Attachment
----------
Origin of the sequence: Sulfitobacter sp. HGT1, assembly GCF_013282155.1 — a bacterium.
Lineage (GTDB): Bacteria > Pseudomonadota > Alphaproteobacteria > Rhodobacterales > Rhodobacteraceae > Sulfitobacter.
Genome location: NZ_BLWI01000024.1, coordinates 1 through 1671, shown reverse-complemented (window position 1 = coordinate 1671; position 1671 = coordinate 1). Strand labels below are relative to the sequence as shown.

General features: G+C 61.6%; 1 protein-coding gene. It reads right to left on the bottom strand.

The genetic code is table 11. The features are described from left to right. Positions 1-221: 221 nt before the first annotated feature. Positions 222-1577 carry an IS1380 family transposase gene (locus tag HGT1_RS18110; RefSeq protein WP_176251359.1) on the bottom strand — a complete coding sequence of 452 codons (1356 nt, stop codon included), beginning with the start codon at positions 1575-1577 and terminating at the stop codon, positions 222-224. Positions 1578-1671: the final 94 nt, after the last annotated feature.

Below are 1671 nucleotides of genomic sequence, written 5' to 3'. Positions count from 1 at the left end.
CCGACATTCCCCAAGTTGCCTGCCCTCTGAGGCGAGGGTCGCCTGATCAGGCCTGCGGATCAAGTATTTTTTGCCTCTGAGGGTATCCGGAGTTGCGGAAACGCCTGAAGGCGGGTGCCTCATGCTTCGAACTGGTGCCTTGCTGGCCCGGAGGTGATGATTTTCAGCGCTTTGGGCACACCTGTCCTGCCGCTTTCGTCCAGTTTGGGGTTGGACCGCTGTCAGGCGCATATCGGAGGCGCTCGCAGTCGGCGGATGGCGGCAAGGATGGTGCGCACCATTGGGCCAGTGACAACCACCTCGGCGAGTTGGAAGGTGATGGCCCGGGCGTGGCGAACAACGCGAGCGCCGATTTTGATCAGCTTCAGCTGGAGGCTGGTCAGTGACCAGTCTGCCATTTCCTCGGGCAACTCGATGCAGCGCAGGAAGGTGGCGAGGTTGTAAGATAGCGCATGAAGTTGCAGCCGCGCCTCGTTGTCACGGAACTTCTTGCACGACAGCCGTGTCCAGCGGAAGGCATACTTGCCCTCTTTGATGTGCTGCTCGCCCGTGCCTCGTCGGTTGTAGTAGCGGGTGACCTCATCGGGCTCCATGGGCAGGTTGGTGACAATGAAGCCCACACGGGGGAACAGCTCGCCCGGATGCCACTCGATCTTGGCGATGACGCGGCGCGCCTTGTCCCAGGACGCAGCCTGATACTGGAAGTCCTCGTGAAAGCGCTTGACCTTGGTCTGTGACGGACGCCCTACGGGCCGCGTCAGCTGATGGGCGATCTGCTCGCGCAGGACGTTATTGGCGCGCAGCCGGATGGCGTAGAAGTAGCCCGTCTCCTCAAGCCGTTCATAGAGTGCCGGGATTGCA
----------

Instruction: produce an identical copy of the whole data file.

Origin of the sequence: Sulfitobacter sp. HGT1, assembly GCF_013282155.1 — a bacterium.
Lineage (GTDB): Bacteria > Pseudomonadota > Alphaproteobacteria > Rhodobacterales > Rhodobacteraceae > Sulfitobacter.
Genome location: NZ_BLWI01000024.1, coordinates 1 through 1671, shown reverse-complemented (window position 1 = coordinate 1671; position 1671 = coordinate 1). Strand labels below are relative to the sequence as shown.

General features: G+C 61.6%; 1 protein-coding gene. It reads right to left on the bottom strand.

The genetic code is table 11. The features are described from left to right. Positions 1-221: 221 nt before the first annotated feature. Positions 222-1577 carry an IS1380 family transposase gene (locus tag HGT1_RS18110; RefSeq protein WP_176251359.1) on the bottom strand — a complete coding sequence of 452 codons (1356 nt, stop codon included), beginning with the start codon at positions 1575-1577 and terminating at the stop codon, positions 222-224. Positions 1578-1671: the final 94 nt, after the last annotated feature.

Below are 1671 nucleotides of genomic sequence, written 5' to 3'. Positions count from 1 at the left end.
CCGACATTCCCCAAGTTGCCTGCCCTCTGAGGCGAGGGTCGCCTGATCAGGCCTGCGGATCAAGTATTTTTTGCCTCTGAGGGTATCCGGAGTTGCGGAAACGCCTGAAGGCGGGTGCCTCATGCTTCGAACTGGTGCCTTGCTGGCCCGGAGGTGATGATTTTCAGCGCTTTGGGCACACCTGTCCTGCCGCTTTCGTCCAGTTTGGGGTTGGACCGCTGTCAGGCGCATATCGGAGGCGCTCGCAGTCGGCGGATGGCGGCAAGGATGGTGCGCACCATTGGGCCAGTGACAACCACCTCGGCGAGTTGGAAGGTGATGGCCCGGGCGTGGCGAACAACGCGAGCGCCGATTTTGATCAGCTTCAGCTGGAGGCTGGTCAGTGACCAGTCTGCCATTTCCTCGGGCAACTCGATGCAGCGCAGGAAGGTGGCGAGGTTGTAAGATAGCGCATGAAGTTGCAGCCGCGCCTCGTTGTCACGGAACTTCTTGCACGACAGCCGTGTCCAGCGGAAGGCATACTTGCCCTCTTTGATGTGCTGCTCGCCCGTGCCTCGTCGGTTGTAGTAGCGGGTGACCTCATCGGGCTCCATGGGCAGGTTGGTGACAATGAAGCCCACACGGGGGAACAGCTCGCCCGGATGCCACTCGATCTTGGCGATGACGCGGCGCGCCTTGTCCCAGGACGCAGCCTGATACTGGAAGTCCTCGTGAAAGCGCTTGACCTTGGTCTGTGACGGACGCCCTACGGGCCGCGTCAGCTGATGGGCGATCTGCTCGCGCAGGACGTTATTGGCGCGCAGCCGGATGGCGTAGAAGTAGCCCGTCTCCTCAAGCCGTTCATAGAGTGCCGGGATTGCA